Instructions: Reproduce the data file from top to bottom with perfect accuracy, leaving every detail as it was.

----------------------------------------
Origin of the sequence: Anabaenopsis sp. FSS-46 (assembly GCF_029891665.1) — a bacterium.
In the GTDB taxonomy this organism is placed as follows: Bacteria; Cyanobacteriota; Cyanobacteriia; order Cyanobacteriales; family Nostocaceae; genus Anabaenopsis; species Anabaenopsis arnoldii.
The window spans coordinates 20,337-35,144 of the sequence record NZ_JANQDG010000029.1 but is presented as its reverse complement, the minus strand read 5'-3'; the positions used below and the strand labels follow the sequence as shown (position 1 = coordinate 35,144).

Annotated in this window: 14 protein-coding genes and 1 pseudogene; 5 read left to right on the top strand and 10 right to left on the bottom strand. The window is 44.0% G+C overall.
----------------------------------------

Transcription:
Origin of the sequence: Anabaenopsis sp. FSS-46 (assembly GCF_029891665.1) — a bacterium.
In the GTDB taxonomy this organism is placed as follows: Bacteria; Cyanobacteriota; Cyanobacteriia; order Cyanobacteriales; family Nostocaceae; genus Anabaenopsis; species Anabaenopsis arnoldii.
The window spans coordinates 20,337-35,144 of the sequence record NZ_JANQDG010000029.1 but is presented as its reverse complement, the minus strand read 5'-3'; the positions used below and the strand labels follow the sequence as shown (position 1 = coordinate 35,144).

Annotated in this window: 14 protein-coding genes and 1 pseudogene; 5 read left to right on the top strand and 10 right to left on the bottom strand. The window is 44.0% G+C overall.